Glycolipid-Dependent, Protease Sensitive Internalization of Pseudomonas aeruginosa Into Cultured Human Respiratory Epithelial Cells
Aufaugh Emam 1, William G Carter 2, Clifford Lingwood 1, 3, *
1 Molecular Structure and Function, The Research Institute, Hospital for Sick Children, Toronto, Ontario M5G 1X8, Canada
2 Fred Hutchinson Cancer Research Centre, Seattle Wa. USA Biochemistry, University of Toronto, Toronto, Ontario M5S 1A8, Canada
3 Departments of Laboratory Medicine & Pathobiology, and Biochemistry, University of Toronto, Toronto, Ontario M5S 1A8, Canada
Internalization of PAK strain Pseudomonas aeruginosa into human respiratory epithelial cell lines and HeLa cervical cancer cells in vitro was readily demonstrable via a gentamycin protection assay. Depletion of target cell glycosphingolipids (GSLs) using a glucosyl ceramide synthase inhibitor, P4, completely prevented P. aeruginosa internalization. In contrast, P4 treatment had no effect on the internalization of Salmonella typhimurium into HeLa cells. Internalized P. aeruginosa were within membrane vacuoles, often containing microvesicles, between the bacterium and the limiting membrane. P. aeruginosa internalization was markedly enhanced by target cell pretreatment with the exogenous GSL, deacetyl gangliotetraosyl ceramide (Gg4). Gg4 binds the lipid raft marker, GM1 ganglioside. Target cell pretreatment with TLCK, but not other (serine) protease inhibitors, prevented both P. aeruginosa host cell binding and internalization. NFkB inhibition also prevented internalization. A GSL-containing lipid-raft model of P. aeruginosa host cell binding/internalization is proposed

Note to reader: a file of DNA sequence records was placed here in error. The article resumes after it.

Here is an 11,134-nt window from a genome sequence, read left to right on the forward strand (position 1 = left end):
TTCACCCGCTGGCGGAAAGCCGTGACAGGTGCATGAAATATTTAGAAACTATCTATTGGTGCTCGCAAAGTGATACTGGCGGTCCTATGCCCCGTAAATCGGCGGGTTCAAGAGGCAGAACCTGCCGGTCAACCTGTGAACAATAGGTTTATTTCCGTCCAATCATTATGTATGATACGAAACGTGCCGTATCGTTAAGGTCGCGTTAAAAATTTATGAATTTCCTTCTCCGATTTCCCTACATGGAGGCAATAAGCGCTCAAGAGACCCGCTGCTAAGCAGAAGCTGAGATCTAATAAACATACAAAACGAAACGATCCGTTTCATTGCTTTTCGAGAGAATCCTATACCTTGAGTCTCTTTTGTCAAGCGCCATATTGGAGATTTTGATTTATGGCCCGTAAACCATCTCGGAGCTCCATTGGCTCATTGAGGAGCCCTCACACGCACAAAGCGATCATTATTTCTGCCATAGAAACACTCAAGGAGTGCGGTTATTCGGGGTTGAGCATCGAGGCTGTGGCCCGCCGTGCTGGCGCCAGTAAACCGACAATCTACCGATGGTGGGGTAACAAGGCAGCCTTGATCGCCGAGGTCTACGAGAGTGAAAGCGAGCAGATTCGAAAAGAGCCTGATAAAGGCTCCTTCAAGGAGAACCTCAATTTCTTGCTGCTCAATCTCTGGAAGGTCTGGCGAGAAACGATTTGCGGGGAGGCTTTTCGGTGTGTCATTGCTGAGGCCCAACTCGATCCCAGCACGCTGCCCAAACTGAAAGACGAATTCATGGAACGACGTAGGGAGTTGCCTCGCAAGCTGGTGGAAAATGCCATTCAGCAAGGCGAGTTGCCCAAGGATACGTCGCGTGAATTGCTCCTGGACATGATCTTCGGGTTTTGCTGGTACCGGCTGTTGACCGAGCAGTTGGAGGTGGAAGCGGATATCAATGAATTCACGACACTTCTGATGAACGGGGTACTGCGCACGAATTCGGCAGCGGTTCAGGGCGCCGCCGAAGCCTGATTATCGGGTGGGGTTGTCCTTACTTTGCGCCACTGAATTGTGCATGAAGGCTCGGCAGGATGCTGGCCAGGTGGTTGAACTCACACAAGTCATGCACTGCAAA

open-access license: This is an open access article licensed under the terms of the Creative Commons Attribution Non-Commercial License (http://creativecommons.org/licenses/by-nc/3.0/) which permits unrestricted, non-commercial use, distribution and reproduction in any medium, provided the work is properly cited.
* Address correspondence to this author at the Molecular Structure and Function, The Research Institute, Hospital for Sick Children, Toronto, Ontario M5G 1X8, Canada; Tel: 416 813 5998; Fax: 416 813 5993; E-mail: email@example.com